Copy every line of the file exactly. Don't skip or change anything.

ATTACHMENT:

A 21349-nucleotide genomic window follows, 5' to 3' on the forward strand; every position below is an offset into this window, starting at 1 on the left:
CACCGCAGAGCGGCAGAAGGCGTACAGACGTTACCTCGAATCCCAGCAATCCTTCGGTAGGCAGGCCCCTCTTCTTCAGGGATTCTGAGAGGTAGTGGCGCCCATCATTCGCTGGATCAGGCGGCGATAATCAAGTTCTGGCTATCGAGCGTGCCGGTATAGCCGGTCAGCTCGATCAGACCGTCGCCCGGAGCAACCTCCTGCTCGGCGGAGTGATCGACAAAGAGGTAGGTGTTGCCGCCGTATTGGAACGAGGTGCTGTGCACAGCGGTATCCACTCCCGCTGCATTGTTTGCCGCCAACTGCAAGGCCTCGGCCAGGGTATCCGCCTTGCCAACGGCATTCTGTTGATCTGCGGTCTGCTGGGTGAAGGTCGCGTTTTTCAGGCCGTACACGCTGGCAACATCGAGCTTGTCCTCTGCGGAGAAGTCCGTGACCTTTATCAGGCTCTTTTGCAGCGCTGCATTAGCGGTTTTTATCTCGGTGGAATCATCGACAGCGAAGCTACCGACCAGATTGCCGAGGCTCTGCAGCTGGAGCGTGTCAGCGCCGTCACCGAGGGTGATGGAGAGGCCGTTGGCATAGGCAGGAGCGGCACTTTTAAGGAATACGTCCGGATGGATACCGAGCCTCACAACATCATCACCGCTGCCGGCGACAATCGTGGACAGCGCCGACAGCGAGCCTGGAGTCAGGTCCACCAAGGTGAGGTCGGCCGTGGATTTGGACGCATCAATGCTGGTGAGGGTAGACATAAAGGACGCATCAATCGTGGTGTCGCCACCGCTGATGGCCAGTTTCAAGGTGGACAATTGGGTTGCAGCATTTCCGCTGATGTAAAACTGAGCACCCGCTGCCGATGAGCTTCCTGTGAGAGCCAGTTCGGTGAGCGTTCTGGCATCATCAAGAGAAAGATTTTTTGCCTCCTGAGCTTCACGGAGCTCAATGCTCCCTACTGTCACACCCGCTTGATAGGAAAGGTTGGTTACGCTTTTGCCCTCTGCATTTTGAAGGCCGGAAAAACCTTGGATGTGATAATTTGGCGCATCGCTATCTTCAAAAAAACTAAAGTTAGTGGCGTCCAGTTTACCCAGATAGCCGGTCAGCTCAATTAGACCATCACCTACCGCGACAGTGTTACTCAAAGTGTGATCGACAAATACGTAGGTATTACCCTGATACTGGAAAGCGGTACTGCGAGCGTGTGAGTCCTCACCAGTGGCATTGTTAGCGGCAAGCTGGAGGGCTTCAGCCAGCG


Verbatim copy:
A 21349-nucleotide genomic window follows, 5' to 3' on the forward strand; every position below is an offset into this window, starting at 1 on the left:
CACCGCAGAGCGGCAGAAGGCGTACAGACGTTACCTCGAATCCCAGCAATCCTTCGGTAGGCAGGCCCCTCTTCTTCAGGGATTCTGAGAGGTAGTGGCGCCCATCATTCGCTGGATCAGGCGGCGATAATCAAGTTCTGGCTATCGAGCGTGCCGGTATAGCCGGTCAGCTCGATCAGACCGTCGCCCGGAGCAACCTCCTGCTCGGCGGAGTGATCGACAAAGAGGTAGGTGTTGCCGCCGTATTGGAACGAGGTGCTGTGCACAGCGGTATCCACTCCCGCTGCATTGTTTGCCGCCAACTGCAAGGCCTCGGCCAGGGTATCCGCCTTGCCAACGGCATTCTGTTGATCTGCGGTCTGCTGGGTGAAGGTCGCGTTTTTCAGGCCGTACACGCTGGCAACATCGAGCTTGTCCTCTGCGGAGAAGTCCGTGACCTTTATCAGGCTCTTTTGCAGCGCTGCATTAGCGGTTTTTATCTCGGTGGAATCATCGACAGCGAAGCTACCGACCAGATTGCCGAGGCTCTGCAGCTGGAGCGTGTCAGCGCCGTCACCGAGGGTGATGGAGAGGCCGTTGGCATAGGCAGGAGCGGCACTTTTAAGGAATACGTCCGGATGGATACCGAGCCTCACAACATCATCACCGCTGCCGGCGACAATCGTGGACAGCGCCGACAGCGAGCCTGGAGTCAGGTCCACCAAGGTGAGGTCGGCCGTGGATTTGGACGCATCAATGCTGGTGAGGGTAGACATAAAGGACGCATCAATCGTGGTGTCGCCACCGCTGATGGCCAGTTTCAAGGTGGACAATTGGGTTGCAGCATTTCCGCTGATGTAAAACTGAGCACCCGCTGCCGATGAGCTTCCTGTGAGAGCCAGTTCGGTGAGCGTTCTGGCATCATCAAGAGAAAGATTTTTTGCCTCCTGAGCTTCACGGAGCTCAATGCTCCCTACTGTCACACCCGCTTGATAGGAAAGGTTGGTTACGCTTTTGCCCTCTGCATTTTGAAGGCCGGAAAAACCTTGGATGTGATAATTTGGCGCATCGCTATCTTCAAAAAAACTAAAGTTAGTGGCGTCCAGTTTACCCAGATAGCCGGTCAGCTCAATTAGACCATCACCTACCGCGACAGTGTTACTCAAAGTGTGATCGACAAATACGTAGGTATTACCCTGATACTGGAAAGCGGTACTGCGAGCGTGTGAGTCCTCACCAGTGGCATTGTTAGCGGCAAGCTGGAGGGCTTCAGCCAGCG